One or more blank lines among Block of statement
    Alignment
    25
  • 26. Comments
    Cannot justify poorly written code
    Do more than just restate the code
    Should be easy to read
    Have same indentation as codes referred to
    Header comment should support the use of help and lookfor
    • help prints the 1st block of comment lines from the file
    • 27. lookforsearches the first comment line of all m-files on the path.
    26
  • 28. 27
  • 29. 28
  • 30. Documentation
    Description: what the code is supposed to do
    Design: how it works
    Interfaces: which functions it depends on and how it is used by other code
    Examples: how it is tested.
    Credits:who wrote, modified, and when.
    29
  • 31. 30
    Example
    Description
    Design
    Interface
    Example
    Credits
  • 32. Documentation Tool: m2html
    31
  • 33. 5. Extra Guidelines
    32
    “Measuring programming progress by lines of code is like measuring aircraft building progress by weight.”Bill Gates   
  • 34. Design Guidelines
    Elegance always paid off.
    First make it work, then make it fast.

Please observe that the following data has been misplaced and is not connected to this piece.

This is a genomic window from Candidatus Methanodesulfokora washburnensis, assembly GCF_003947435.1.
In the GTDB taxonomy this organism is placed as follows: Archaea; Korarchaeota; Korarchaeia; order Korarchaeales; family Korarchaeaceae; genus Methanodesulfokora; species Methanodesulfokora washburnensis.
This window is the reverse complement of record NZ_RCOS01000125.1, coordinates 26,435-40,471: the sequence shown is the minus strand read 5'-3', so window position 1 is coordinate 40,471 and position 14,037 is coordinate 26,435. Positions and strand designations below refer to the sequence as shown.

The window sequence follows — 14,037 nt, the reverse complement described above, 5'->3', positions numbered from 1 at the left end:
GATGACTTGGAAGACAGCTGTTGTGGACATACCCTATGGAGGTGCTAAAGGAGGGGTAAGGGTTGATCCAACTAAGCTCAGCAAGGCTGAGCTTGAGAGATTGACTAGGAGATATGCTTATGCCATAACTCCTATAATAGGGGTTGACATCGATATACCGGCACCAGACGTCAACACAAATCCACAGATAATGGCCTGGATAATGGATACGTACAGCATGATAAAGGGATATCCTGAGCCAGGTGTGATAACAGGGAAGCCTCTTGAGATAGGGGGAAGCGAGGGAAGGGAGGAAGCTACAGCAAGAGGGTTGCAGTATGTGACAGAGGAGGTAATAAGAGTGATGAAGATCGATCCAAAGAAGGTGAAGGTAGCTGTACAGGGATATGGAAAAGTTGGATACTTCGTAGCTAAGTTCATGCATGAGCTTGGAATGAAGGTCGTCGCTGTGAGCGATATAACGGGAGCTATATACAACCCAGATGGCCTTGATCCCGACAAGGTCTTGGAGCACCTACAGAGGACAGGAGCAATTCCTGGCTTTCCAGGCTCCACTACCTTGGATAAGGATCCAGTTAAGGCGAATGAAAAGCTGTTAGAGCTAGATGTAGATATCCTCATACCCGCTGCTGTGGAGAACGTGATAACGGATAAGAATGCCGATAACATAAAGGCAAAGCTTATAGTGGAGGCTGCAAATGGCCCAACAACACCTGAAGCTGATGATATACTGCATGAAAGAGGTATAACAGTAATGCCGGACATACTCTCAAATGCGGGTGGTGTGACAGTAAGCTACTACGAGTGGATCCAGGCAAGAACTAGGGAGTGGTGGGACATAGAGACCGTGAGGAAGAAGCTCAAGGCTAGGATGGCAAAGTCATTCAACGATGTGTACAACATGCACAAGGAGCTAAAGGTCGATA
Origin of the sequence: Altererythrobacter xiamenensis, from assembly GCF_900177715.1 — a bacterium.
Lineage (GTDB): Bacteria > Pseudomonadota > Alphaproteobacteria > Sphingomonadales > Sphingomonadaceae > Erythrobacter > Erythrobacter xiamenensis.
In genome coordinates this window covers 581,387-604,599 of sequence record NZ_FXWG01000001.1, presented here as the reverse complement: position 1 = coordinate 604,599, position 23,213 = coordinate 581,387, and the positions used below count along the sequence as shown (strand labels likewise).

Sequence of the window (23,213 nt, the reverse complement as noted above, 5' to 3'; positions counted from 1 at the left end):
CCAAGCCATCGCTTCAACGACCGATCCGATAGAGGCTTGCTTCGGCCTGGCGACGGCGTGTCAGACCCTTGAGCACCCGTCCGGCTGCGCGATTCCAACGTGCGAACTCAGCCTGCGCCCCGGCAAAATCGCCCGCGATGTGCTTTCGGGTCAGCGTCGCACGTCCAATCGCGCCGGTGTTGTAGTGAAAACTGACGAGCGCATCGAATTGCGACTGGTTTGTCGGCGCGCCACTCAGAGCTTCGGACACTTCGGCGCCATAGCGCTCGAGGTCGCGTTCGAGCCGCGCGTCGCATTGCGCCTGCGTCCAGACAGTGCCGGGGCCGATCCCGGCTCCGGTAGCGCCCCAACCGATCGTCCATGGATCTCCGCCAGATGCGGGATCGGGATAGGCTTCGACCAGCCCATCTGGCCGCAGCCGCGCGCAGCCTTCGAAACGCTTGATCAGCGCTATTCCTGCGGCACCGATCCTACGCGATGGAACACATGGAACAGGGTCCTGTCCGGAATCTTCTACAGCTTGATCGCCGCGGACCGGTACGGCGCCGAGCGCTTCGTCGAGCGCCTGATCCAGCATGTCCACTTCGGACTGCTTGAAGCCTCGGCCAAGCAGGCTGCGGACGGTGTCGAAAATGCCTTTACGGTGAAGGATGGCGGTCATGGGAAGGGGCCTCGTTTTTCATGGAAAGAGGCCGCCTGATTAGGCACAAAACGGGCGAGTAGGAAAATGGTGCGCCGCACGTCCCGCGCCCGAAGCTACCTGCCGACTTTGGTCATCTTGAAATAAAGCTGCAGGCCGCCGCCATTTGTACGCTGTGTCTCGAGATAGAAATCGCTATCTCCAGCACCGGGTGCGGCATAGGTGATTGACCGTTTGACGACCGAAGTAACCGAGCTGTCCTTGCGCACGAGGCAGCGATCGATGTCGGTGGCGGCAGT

Remember ‘divide and conquer’.
    Automate everything.
    Write the test code first.
    Make function as atomic as possible.
    Don’t repeat yourself.
    33
  • 35. Implementation Guidelines
    Follow coding conventions.
    Group standardize code.
    Use ‘get’, ‘set’, ‘is’ naming convention.
    Don’t fall for premature optimization.
    Robust components make robust program.
    Avoid using ‘magic number’.
    Code is read much more than it is written.
    34
  • 36. Documentation Guidelines
    Write documentation first!
    Define what each function should do.
    Define how it interact with other function.
    Include case testing scripts.
    35
  • 37. Use this presentation as a guide,
    Refer to it often, and …
    Practice, practice, practice.
    Ask the group if you need a code review.
    Good luck!
    36
  • 38. References
    Richard Johnson – MATLAB Programming Style Guidelines.
    Bruce Eckel– Thinking in Java.
    Piotr Dollar – Image&Video Toolbox.
    37